Vertebrate Bodies Fusion

Compression and Fusion of Vertebrate Bodies in Fish – Radiology

The most severe anomalies of the vertebrae are those that affect the vertebral body, such as fusion, compression and shape modifications, which, if many vertebrae are affected, can reduce the length of the fish.

Conversely, anomalies that alter the vertebral arches and spines are considered mild, since they do not affect the external shape of the fish.

It has been demonstrated in salmon that two ankylosed and compressed vertebrae can be remodeled into a single common, structured and jointed vertebra.

Vertebrate Bodies Fusion
Atlantic salmon. Vertebrate Bodies Fusion.

The fusion of vertebral bodies can progress according to two different scenarios, which we will refer to as “aggravation” and “containment”.

In the aggravation scenario, the initial fusion of two vertebral bodies leads to a compression center of vertebrae through the continuous amalgam of additional vertebrae. This fusion process of the vertebrae causes the shortening of the spine and has obvious implications for the normal movement of the animal. This type of malformation is well known for salmon and other fish species.

Vertebrate Bodies Fusion
Atlantic salmon. Vertebrate Bodies Fusion.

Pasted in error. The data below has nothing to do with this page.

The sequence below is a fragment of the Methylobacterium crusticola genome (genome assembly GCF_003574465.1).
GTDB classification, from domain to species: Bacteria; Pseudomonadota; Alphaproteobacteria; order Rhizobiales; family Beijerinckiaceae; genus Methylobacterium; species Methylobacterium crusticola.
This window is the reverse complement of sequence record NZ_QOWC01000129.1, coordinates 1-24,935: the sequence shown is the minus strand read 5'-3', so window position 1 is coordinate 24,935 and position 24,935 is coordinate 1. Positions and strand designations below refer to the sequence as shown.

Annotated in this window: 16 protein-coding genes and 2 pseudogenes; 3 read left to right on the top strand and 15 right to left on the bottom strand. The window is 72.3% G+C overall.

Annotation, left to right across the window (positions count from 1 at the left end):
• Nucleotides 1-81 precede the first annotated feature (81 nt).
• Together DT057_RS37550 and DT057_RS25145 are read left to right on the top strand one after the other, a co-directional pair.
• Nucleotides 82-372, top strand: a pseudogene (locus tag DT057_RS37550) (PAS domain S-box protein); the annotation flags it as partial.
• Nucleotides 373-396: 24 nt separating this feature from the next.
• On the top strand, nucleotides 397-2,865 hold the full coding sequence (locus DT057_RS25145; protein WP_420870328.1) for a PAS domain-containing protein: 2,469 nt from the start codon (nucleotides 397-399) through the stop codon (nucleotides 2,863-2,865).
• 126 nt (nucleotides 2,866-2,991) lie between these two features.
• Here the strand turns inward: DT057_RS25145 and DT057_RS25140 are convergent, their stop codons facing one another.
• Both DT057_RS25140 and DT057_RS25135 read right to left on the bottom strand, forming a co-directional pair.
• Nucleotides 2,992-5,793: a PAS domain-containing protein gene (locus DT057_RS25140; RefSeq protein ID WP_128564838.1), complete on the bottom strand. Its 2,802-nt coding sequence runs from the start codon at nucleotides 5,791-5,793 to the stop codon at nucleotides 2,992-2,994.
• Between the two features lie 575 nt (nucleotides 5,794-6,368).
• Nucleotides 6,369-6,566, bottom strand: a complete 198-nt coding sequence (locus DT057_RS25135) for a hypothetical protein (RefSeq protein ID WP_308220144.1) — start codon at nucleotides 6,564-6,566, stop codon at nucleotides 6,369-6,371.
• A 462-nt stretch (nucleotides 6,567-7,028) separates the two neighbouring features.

On the other hand, in the containment scenario, the fish are able to contain the fusion progress of the vertebral body by remodeling the fused vertebrae into a non-deformed vertebra.


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  • Kvellestad, A., Høie, S., Thorud, K., Tørud, B., Lyngøy, A., 2000. Platyspondyly and shortness of vertebral column in farmed Atlantic salmon Salmo salar in Norway— Description and interpretation of pathological changes. Dis. Aquat. Org. 39, 97–108.
  • Witten, P.E., Huysseune, A., 2007. Mechanisms of chondro- genesis and osteogenesis in fins. In: Hall, B.K. (Ed.) Fins and Limbs; Development, Evolution and Transformation. Chicago University Press, Chicago, 79–92.
  • Witten, P. E., Obach, A., Huysseune, A., & Baeverfjord, G. (2006). Vertebrae fusion in Atlantic salmon (Salmo salar): Development, aggravation and pathways of containment. Aquaculture, 258(1-4), 164–172. doi:10.1016/j.aquaculture.2006.05.005.

By: Carlos Sandoval

Carlos Sandoval Hurtado is a Veterinary doctor at Universidad Católica de Temuco, Masters in Science, specializing in Animal Health at Universidad Austral de Chile. He has over 15 years experience in the area of pathology and histopathology of fish and other species, becoming one of the most renowned histopathologists in Chile. He is currently the Director of VeHiCe (Veterinary Histopathology Center) a leading laboratory in histopathology whose clients include laboratories, universities, aquaculture industry and avian industry mainly.